Mouse activity on rise
Mice are on the move again, and WA grain growers are reminded to use the new interactive MouseAlert website to help map mouse hotspots and to predict any future plagues.
Information already entered into MouseAlert, including during a Mouse Census Week in April, shows there are areas of low to high mouse activity in WA's south-eastern and northern grain growing areas.
MouseAlert allows growers to record and view mouse activity in their local area in real time.
It is funded by the Grains Research and Development Corporation (GRDC) in collaboration with Landcare Research New Zealand, CSIRO and NSW Department of Primary Industries through the Invasive Animals Cooperative Research Centre (IACRC).
CSIRO research officer Steve Henry encouraged growers to enter data into MouseAlert, regardless of whether mouse numbers were high, low or non-existent on their farms, to help establish a good dataset which could be used to develop better plague prediction models.
MouseAlert also enables other growers to get a picture of mouse activity in their local area.
"Even discovering where there are no mice is extremely important," Mr Henry said. "It's always a good time to enter data into MouseAlert - mice are not only active when there's a census."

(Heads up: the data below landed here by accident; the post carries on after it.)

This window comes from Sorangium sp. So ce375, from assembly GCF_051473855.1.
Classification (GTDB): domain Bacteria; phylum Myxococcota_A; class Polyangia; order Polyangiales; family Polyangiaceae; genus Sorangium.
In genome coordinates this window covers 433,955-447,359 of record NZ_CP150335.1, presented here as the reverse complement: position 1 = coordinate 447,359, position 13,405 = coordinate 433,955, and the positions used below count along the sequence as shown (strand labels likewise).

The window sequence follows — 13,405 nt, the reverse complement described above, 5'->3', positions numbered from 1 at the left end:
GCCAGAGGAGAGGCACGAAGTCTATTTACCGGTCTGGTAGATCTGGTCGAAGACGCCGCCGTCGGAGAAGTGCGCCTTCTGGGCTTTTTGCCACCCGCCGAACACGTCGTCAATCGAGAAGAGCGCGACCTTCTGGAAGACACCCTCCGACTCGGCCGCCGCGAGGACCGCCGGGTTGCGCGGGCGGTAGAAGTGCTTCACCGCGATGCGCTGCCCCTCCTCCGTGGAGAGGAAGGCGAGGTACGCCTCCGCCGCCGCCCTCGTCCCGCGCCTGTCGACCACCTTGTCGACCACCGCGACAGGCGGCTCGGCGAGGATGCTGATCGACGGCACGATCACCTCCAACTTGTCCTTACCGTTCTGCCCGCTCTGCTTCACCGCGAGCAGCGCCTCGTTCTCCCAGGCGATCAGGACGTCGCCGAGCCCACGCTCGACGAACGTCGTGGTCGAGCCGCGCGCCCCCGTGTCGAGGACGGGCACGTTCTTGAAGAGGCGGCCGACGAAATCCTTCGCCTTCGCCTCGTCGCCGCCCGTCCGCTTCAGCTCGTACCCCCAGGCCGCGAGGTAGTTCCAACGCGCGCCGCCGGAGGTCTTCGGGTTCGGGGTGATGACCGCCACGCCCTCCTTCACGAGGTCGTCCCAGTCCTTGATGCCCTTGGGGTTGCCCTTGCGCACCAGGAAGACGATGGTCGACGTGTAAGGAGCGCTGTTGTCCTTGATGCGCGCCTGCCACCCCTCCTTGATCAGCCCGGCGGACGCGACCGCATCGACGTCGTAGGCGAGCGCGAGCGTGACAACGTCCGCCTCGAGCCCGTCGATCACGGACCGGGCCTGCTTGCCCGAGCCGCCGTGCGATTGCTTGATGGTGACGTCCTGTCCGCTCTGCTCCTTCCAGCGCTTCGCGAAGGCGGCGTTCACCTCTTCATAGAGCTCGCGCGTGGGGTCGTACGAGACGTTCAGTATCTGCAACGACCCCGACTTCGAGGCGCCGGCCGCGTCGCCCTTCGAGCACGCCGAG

Mr Henry said growers who noticed significant increases in mouse activity on their farms should act quickly to manage the problem.
One option is to apply baits according to label instructions.
"If mice are at higher than normal numbers at sowing time, significant damage can occur within the first few nights after sowing unless these mice are controlled swiftly," he said.
Farmers can get MouseAlert at the website www.mousealert.org.au or download the FeralScan app which features MouseAlert (available in the iTunes store).
Progress can be followed on Twitter @MouseAlert.
Get the latest news from thewest.com.au in your inbox.
Sign up for our emails